Wink: Deniable Secure Messaging


Anrin Chakraborti, Duke University; Darius Suciu and Radu Sion, Stony Brook University


End-to-end encrypted (E2EE) messaging is an essential first step in providing message confidentiality. Unfortunately, all security guarantees of end-to-end encryption are lost when keys or plaintext are disclosed, either due to device compromise or coercion by powerful adversaries. This work introduces Wink, the first plausibly-deniable messaging system protecting message confidentiality from partial device compromise and compelled key disclosure. Wink can surreptitiously inject hidden messages in standard random coins, e.g., in salts, IVs, used by existing E2EE protocols. It does so as part of legitimate secure cryptographic functionality deployed inside the widely-available trusted execution environment (TEE) TrustZone. This results in hidden communication using virtually unchanged existing E2EE messaging apps, as well as strong plausible deniability. Wink has been demonstrated with multiple existing E2EE applications (including Telegram and Signal) with minimal (external) instrumentation, negligible overheads, and crucially, without changing on-wire message formats.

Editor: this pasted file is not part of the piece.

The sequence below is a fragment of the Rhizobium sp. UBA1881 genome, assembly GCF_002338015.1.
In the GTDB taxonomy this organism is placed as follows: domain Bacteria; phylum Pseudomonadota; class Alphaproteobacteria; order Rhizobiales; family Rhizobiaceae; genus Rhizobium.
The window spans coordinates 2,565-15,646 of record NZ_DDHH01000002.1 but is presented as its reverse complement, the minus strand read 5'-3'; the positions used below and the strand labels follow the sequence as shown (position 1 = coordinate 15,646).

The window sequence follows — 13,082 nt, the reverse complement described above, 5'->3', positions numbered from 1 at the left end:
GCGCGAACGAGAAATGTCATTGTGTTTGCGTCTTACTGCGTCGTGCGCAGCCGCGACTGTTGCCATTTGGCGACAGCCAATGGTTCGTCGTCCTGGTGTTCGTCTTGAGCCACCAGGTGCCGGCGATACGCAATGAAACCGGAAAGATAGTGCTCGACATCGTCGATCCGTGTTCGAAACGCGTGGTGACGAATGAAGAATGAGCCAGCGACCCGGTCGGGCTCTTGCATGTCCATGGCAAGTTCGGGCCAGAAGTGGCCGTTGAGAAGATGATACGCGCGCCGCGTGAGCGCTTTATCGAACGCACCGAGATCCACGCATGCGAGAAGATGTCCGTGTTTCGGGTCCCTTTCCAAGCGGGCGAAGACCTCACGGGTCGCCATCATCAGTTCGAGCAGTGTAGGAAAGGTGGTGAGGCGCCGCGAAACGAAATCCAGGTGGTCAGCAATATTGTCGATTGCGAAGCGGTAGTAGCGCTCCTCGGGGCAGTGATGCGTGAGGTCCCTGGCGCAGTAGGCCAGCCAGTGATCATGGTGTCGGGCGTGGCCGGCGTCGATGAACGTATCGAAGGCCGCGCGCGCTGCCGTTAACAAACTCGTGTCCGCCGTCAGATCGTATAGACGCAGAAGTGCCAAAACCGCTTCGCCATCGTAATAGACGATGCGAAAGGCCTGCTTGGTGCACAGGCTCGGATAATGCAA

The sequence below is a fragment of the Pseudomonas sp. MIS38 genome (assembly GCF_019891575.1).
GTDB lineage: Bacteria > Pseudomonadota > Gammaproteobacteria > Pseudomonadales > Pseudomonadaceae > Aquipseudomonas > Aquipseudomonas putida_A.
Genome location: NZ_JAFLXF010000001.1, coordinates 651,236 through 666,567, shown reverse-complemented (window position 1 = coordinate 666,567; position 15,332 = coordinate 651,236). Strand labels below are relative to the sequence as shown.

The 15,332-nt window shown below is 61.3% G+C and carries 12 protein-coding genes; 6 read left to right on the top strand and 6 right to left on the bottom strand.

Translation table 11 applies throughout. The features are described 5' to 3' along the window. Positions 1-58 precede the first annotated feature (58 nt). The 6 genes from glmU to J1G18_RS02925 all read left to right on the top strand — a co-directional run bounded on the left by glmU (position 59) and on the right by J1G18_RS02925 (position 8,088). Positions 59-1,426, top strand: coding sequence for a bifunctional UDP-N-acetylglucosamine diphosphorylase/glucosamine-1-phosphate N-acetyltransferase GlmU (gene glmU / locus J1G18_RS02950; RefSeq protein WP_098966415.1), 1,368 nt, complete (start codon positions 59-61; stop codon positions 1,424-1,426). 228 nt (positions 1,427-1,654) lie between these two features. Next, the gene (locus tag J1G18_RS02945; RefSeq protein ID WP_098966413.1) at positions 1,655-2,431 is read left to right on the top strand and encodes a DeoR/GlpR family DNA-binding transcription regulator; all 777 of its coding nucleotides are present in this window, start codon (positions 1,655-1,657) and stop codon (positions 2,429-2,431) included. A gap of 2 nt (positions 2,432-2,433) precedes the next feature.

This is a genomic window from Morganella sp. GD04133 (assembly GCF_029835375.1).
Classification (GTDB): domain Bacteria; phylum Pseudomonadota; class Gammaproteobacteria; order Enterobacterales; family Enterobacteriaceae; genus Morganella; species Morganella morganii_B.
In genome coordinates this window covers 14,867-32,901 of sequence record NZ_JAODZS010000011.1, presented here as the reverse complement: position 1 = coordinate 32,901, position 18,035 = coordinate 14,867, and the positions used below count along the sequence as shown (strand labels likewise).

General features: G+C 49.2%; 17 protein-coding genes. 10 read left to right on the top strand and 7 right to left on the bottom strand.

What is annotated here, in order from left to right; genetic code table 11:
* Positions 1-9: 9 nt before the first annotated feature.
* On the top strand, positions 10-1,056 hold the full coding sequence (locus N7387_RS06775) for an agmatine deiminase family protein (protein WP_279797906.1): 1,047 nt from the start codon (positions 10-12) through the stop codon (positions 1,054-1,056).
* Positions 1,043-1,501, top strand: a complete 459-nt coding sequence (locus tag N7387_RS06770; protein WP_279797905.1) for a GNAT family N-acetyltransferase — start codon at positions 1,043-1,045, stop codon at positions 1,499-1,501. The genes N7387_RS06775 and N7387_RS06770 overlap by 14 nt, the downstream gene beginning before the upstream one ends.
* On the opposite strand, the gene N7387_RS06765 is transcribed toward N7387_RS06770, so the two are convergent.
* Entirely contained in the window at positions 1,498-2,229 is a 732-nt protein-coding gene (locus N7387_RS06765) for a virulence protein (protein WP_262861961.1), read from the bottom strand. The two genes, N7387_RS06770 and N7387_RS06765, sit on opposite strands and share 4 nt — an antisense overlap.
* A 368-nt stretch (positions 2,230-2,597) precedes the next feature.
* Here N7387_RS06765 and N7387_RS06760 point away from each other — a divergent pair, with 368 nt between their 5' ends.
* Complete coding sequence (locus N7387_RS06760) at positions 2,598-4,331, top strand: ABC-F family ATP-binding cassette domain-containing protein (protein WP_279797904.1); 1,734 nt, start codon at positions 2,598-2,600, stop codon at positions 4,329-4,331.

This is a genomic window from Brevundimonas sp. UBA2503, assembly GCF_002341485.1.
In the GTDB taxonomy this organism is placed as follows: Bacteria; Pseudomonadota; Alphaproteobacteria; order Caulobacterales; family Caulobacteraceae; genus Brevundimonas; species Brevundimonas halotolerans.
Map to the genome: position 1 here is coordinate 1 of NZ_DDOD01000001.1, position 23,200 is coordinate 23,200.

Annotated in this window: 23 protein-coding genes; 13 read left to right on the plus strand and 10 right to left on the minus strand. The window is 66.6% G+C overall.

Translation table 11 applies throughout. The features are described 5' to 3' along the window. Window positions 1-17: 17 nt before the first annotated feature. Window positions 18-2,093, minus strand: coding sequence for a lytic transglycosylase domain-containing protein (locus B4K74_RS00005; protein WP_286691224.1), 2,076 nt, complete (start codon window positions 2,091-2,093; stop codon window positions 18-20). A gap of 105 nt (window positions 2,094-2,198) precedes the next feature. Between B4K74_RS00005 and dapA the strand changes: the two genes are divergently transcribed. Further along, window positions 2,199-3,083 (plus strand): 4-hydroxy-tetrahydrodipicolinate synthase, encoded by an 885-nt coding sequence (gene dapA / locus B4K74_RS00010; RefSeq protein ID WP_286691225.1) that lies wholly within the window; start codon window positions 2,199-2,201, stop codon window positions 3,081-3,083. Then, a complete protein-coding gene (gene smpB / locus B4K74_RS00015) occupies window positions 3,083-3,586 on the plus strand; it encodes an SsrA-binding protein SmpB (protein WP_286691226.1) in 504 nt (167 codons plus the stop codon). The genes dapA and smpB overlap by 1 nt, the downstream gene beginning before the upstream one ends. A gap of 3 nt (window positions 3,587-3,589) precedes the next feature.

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@inproceedings {291068,
author = {Anrin Chakraborti and Darius Suciu and Radu Sion},
title = {Wink: Deniable Secure Messaging},
booktitle = {32nd USENIX Security Symposium (USENIX Security 23)},
year = {2023},
isbn = {978-1-939133-37-3},
address = {Anaheim, CA},
pages = {1271--1288},
url = {},
publisher = {USENIX Association},
month = aug

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